I have a Cat-6 cable running to an external PoE security camera that I'd like to have surge protected, but I'm unsure how to ground the protector. It has a prong coming off that I assume is the ground wire, but I don't know where to connect this. Is there an adapter to connect it to a close-by outlet and use that as ground? I feel that the location of the surge protector (indoors, about 8 feet high) is too far to try to attach it to an outdoor "to earth" pole.

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Here is a link to the surge protector I'll be using.

3 Answers 3


It's like the old three wire to two wire plug adapters that had the grounding wire. That attaches to the screw on the outlet cover. You may want to get new screw that is bare metal and not coated to make better contact.


There's a couple of ways to ground out that protector, but first, make sure the shielding of the cabling is properly connected between both ends. Also, keep in mind that the surge protector can be anywhere in between the network and camera, so on a wall, or post, or overhang is a good place for it.

First as Norman has stated, you can use a standard wall outlet to hook the ground wire to. Might want to check the outlet with an outlet tester before connecting the surge protector. No sense using an outlet that isn't properly grounded. If the shielding for the cable is proper, then you could hook the protector right next to your switch/router/network. Could be bad if the camera is hit by lightning as the electricity would have a direct path into the building and close to the network. Grounds can only handle so much electricity before they melt/burn up/disintegrate.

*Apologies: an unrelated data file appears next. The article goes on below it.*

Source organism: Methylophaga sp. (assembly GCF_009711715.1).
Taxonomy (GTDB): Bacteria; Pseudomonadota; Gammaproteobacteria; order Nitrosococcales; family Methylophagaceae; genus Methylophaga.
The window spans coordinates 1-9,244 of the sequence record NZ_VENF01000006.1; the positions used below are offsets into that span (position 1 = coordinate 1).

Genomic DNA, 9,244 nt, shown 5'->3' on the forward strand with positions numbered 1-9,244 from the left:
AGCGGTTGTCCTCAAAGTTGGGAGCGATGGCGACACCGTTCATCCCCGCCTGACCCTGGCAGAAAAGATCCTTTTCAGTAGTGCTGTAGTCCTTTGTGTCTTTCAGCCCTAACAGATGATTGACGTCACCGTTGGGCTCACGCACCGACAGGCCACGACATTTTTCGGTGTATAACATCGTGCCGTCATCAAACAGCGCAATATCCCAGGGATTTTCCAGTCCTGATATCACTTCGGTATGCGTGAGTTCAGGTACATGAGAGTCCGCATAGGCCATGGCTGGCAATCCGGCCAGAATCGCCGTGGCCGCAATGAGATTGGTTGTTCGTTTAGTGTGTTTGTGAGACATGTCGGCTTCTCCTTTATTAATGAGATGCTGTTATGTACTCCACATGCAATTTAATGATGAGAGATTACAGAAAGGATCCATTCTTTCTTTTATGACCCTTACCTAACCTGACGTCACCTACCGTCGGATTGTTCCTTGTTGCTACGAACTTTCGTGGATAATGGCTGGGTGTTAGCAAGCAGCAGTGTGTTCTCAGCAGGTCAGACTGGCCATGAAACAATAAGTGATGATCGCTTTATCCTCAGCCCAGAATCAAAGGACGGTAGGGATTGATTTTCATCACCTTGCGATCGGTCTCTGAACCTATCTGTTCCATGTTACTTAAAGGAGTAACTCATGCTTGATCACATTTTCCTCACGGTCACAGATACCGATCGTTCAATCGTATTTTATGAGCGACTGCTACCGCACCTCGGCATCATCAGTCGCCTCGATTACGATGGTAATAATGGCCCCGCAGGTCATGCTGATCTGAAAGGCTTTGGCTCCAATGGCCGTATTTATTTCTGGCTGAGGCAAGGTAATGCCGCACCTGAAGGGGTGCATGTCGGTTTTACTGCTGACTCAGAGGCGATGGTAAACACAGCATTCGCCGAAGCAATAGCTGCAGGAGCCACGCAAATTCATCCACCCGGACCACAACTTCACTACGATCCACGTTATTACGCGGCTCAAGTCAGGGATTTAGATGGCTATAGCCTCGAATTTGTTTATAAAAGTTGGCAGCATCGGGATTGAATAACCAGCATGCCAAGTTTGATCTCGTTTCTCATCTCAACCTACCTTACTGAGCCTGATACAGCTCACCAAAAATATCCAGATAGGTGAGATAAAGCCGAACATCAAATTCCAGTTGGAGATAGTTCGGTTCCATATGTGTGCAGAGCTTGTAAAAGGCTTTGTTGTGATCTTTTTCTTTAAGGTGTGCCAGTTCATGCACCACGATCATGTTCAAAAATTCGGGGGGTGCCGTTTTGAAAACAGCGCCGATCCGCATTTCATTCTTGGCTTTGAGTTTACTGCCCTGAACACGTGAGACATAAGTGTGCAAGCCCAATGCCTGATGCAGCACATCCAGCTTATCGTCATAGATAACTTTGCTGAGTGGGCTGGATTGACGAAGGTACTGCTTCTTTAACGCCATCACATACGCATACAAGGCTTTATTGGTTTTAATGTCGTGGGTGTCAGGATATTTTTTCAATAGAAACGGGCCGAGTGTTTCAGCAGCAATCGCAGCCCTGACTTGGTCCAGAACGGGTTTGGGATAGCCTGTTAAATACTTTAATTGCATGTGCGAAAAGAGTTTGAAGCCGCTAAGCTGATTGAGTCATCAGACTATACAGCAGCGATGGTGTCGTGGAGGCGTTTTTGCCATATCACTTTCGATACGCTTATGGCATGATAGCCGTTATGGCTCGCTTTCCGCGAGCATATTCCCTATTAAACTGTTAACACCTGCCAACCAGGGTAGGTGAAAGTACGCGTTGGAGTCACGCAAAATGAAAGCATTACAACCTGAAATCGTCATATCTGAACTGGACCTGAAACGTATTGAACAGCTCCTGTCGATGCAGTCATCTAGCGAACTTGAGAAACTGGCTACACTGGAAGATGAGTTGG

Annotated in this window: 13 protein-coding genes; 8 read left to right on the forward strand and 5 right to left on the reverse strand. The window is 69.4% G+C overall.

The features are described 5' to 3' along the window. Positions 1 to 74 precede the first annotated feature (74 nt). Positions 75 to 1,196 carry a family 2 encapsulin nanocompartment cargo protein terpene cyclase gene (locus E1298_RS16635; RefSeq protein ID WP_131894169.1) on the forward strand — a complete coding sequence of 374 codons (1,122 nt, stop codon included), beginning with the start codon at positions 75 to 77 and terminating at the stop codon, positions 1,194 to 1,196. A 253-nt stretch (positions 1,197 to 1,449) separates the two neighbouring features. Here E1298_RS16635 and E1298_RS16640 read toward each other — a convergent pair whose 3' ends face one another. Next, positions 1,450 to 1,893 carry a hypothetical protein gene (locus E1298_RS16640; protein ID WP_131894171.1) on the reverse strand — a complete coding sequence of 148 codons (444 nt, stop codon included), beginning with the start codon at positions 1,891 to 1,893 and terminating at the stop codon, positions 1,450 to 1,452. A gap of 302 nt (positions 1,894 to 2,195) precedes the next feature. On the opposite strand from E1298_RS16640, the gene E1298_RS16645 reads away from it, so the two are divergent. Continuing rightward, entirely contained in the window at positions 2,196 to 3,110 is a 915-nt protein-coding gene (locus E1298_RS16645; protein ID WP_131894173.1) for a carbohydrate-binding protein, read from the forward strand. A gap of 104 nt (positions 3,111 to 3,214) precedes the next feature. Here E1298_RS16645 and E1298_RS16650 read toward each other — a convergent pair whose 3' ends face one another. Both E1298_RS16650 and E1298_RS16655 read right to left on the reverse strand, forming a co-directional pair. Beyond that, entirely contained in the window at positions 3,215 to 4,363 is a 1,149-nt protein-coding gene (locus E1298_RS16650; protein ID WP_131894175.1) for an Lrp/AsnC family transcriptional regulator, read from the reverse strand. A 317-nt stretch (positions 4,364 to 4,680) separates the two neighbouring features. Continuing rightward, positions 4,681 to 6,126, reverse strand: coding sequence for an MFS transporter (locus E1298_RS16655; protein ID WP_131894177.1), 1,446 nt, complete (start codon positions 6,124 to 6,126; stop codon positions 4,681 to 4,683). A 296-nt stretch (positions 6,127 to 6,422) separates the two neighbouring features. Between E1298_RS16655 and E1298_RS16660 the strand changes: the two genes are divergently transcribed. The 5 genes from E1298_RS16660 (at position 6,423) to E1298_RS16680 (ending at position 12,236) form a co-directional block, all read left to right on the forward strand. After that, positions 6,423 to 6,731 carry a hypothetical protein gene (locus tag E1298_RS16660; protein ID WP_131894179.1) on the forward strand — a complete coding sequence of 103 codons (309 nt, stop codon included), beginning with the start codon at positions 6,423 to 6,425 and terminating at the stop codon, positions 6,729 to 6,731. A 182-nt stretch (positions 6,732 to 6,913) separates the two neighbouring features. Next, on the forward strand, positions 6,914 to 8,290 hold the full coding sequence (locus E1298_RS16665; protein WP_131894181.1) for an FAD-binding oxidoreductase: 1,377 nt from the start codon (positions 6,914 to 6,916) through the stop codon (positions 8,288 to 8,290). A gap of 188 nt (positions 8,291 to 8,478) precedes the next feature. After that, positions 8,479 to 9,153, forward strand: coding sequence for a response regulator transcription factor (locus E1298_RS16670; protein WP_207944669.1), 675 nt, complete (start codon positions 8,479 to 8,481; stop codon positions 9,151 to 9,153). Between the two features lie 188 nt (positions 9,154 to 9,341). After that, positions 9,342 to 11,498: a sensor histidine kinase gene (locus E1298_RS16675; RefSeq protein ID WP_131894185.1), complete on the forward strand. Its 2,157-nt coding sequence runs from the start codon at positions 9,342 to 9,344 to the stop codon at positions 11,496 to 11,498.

The second (and IMHO better option) is to simply hammer a very long copper bar several feet into the actual ground and attach the protector to that, if you're able to. Then make sure the shielding on the cable going from the network to the protector is bad, or use an unshielded cable. The cable from the camera to the protector should have good shielding. While yes, this may be a bit paranoid, my philosophy is, why risk it? If the ground is too dry when lightning hits, it may not properly send all of the electricity into the ground, which could lead to damage. There's also no indicators on that protector to tell if it's fully functional or not.

The protector should be secured to whatever your grounding it to, so a screw and nut to hold it firmly in place is best, (soldering it to the ground is also viable, but replacing it will be more difficult). If it's going to be outside, make sure that you protect the connection from the elements, cover it in silicon, wrap waterproof tape around it, use shrink wrap, build an enclosure around it, or even a combination of those.


If it is UTP CAT6 then you don't need a ground. If it isn't then you ground it like you would any other electrical component. Might just run a piece of 14 gauge wire over to an electrical box and tie it in there.

  • Thanks for the reply! One cable is Cat6 UTP, one is Cat5e UTP- the 5e is direct burial stuff (and is buried), so it's the one I'm most worried about. The Cat6 runs in conduit over the roof of the building, then inside- should I not worry about it being grounded and just focus on the 5e?
    – Ben
    May 1, 2013 at 17:47
  • There is no ground needed for UTP cabling.
    – DMoore
    May 2, 2013 at 15:53
  • 3
    That would be incorrect. The ground on a surge prot device is not for the shield on STP cable,it is to drain the surge to earth ground. If you dont tie a ground to the surge prot device, it will do no good to protect from surge. That is why the ground wire is there. What that guy is thinking about is grounding the shield to earth ground to reduce noise which can be bothersome for data but not as dangerous to sensitive electronics as a power surge is.
    – dfil
    Sep 11, 2018 at 21:07

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